Managing Flood Control Systems Through Storms and Floods
Category Nature Thursday - July 27 2023, 21:14 UTC - 7 months ago The US has over 50,000 reservoirs used for water supply, drought relief, and flood protection. During extreme storms, reservoir managers must make difficult decisions about how to use the reservoir to balance releasing water to avoid flooding downstream and limiting water to help downstream communities. Improving forecasting could reduce flood damage.
Thursday - July 27 2023, 21:14 UTC - 7 months ago
The US has over 50,000 reservoirs used for water supply, drought relief, and flood protection. During extreme storms, reservoir managers must make difficult decisions about how to use the reservoir to balance releasing water to avoid flooding downstream and limiting water to help downstream communities. Improving forecasting could reduce flood damage.
The arduous task of cleaning up from catastrophic flooding is underway across the Northeast after storms stretched the region’s flood control systems nearly to the breaking point. As rising global temperatures make extreme storms more common, the nation’s dams and reservoirs – crucial to keeping communities dry – are being tested. California and states along the Mississippi River have faced similar flood control challenges in 2023. Managing these flood control systems is a careful balancing act. Do managers release water to make room for the storm’s runoff, increasing the risk of flooding downstream, or hold as much as possible to protect downstream farms and communities, which could increase the chance of larger floods if another storm comes through? The earlier decisions can be made, the better the chance of avoiding downstream damage. But forecasts aren’t always reliable, and waiting for the rain to fall may mean acting too late.
I managed flood control reservoirs in Iowa and locks and dams along the Mississippi and Illinois rivers for a decade, and I now research the operation of large systems of reservoirs for flood control at the University of Iowa’s Iowa Flood Center. Here’s what reservoir managers think about during storms, and how efforts to improve forecasting may soon be able to reduce flood damage: .
The many roles of dams .
The United States is home to over 50,000 operable reservoirs that are overseen by dozens of state and federal agencies. Cumulatively, these dams store more water than Lakes Erie and Tahoe combined. Thousands of square miles of rainfall may run off the landscape into rivers and streams and ultimately drain into a single reservoir. Using a gated outlet, reservoirs smooth streamflow throughout the year by storing water during heavy rains and releasing it to offset the effects of drought. This helps ensure a reliable water supply for agriculture, power generation and residential use. Importantly, the reservoirs also provide flood protection for downstream communities.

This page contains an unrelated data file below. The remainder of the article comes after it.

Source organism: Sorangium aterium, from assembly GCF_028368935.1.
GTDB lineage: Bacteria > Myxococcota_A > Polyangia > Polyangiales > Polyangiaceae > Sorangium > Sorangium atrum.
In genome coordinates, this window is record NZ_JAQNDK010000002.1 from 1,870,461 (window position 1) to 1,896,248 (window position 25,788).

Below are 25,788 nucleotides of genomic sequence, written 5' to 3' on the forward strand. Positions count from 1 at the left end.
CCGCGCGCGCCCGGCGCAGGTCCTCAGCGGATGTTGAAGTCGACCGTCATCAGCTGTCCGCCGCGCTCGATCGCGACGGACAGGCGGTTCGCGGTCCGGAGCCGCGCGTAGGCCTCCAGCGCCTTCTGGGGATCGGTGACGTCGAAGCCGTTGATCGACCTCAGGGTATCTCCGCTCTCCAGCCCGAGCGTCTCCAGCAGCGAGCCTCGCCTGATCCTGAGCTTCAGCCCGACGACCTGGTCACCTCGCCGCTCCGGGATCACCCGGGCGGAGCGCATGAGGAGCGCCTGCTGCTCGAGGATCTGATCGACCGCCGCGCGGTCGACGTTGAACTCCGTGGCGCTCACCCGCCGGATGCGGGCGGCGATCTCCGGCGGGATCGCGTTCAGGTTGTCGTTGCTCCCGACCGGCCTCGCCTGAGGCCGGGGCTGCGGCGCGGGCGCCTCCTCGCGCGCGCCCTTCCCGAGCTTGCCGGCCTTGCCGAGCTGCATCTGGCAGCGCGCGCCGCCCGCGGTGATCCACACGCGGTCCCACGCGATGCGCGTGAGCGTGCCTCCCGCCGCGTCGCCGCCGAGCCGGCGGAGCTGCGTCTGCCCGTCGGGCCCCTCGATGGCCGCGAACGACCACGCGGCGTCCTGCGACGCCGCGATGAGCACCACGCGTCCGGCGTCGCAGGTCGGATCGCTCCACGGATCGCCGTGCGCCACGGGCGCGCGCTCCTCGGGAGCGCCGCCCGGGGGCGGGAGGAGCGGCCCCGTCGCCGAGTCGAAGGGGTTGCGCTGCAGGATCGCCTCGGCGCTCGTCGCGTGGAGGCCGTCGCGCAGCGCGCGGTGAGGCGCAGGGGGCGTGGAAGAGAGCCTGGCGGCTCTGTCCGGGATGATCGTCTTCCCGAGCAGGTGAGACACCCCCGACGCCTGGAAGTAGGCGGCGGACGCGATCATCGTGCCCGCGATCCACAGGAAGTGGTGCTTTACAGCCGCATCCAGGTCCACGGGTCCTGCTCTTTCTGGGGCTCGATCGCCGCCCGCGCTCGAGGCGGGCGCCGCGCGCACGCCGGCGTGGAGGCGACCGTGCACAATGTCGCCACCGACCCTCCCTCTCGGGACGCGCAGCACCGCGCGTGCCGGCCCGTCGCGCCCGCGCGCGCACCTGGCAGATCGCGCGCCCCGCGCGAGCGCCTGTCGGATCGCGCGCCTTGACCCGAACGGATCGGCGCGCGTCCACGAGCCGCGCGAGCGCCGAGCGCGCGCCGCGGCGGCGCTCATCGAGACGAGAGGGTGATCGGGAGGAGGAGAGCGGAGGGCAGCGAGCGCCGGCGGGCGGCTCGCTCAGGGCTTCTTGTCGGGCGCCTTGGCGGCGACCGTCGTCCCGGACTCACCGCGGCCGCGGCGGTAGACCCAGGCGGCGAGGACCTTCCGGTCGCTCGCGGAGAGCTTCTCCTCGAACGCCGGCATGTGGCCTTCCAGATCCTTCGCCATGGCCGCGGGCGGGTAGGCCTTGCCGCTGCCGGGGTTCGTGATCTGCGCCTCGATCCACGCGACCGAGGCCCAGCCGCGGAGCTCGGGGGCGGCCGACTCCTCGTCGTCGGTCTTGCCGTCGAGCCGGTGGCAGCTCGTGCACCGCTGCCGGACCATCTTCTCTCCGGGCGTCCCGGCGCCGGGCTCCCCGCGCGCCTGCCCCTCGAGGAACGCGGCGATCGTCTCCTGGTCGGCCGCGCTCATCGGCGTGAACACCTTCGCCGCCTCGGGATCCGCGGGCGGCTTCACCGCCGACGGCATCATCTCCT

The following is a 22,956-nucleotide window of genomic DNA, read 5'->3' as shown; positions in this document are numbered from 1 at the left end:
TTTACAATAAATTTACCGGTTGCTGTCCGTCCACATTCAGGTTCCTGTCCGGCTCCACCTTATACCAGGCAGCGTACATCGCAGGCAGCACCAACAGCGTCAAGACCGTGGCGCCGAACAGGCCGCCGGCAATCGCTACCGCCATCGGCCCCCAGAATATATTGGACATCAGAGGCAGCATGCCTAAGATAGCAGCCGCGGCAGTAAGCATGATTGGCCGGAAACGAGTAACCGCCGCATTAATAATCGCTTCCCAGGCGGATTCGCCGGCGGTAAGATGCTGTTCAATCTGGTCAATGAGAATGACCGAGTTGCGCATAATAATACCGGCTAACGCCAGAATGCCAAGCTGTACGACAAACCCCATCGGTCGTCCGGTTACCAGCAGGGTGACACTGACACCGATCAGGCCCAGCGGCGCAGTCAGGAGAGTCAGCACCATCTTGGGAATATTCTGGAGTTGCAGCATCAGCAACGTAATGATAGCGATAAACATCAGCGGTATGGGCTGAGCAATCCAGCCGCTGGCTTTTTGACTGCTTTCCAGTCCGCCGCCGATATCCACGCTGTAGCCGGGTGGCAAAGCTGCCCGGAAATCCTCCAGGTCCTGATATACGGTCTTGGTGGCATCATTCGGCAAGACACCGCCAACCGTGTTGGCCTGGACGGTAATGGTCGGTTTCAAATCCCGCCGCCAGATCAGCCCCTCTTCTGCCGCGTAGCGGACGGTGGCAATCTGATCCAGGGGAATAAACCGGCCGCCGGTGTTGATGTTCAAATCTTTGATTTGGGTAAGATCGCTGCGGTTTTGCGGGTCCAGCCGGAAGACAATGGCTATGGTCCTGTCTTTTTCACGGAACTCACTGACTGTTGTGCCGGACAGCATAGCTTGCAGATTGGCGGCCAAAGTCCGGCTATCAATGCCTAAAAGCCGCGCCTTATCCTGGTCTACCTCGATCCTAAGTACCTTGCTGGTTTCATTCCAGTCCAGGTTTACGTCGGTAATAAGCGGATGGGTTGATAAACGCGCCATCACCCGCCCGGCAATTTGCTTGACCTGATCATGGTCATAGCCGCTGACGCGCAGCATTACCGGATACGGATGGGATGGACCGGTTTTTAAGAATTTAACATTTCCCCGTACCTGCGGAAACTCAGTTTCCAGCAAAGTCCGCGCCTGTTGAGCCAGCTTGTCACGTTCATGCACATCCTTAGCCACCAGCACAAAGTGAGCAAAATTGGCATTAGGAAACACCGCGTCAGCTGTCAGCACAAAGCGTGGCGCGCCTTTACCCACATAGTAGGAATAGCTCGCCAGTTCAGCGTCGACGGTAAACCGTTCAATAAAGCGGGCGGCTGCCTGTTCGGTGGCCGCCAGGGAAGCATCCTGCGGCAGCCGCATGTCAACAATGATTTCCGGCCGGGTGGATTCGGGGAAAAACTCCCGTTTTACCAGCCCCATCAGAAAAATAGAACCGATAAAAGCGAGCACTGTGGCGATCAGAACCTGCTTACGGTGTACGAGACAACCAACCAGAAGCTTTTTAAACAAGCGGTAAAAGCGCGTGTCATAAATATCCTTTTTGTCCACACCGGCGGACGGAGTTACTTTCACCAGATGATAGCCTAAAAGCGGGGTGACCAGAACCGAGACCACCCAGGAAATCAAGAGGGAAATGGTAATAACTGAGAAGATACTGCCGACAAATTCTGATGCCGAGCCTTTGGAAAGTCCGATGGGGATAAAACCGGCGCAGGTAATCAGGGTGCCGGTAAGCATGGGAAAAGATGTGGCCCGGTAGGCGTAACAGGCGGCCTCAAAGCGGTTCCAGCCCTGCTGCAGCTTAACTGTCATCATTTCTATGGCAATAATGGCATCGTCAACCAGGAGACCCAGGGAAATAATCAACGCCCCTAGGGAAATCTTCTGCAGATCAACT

Extreme storms can mean difficult trade-offs .
Reservoir management can be drastically complicated when rainfall occurs in concentrated bursts. Reservoir operators are ready around the clock to respond to heavy rain. By adjusting gates within a reservoir’s outlet, water can be stored behind the dam, just like a bathtub with the drain partially blocked. That allows operators to release water slowly, in a controlled manner, to avoid flooding downstream communities. Operators can also help downstream communities at risk of flash flooding by limiting the amount of water they release from the reservoir. That decision has to be made quickly, though – water takes time to move downstream. If the flow is cut too late, the manager may squander the opportunity to help.
It’s when the entire region is getting heavy rain – both upstream and downstream from the reservoir – that reservoir operators face the greatest stress. When rainfall is heavy or multiple storms occur in a short period, there often is not enough time to release the accumulated water from one event to make room for the next storm. If a reservoir is full, an overflowed dam could cause catastrophic downstream flooding.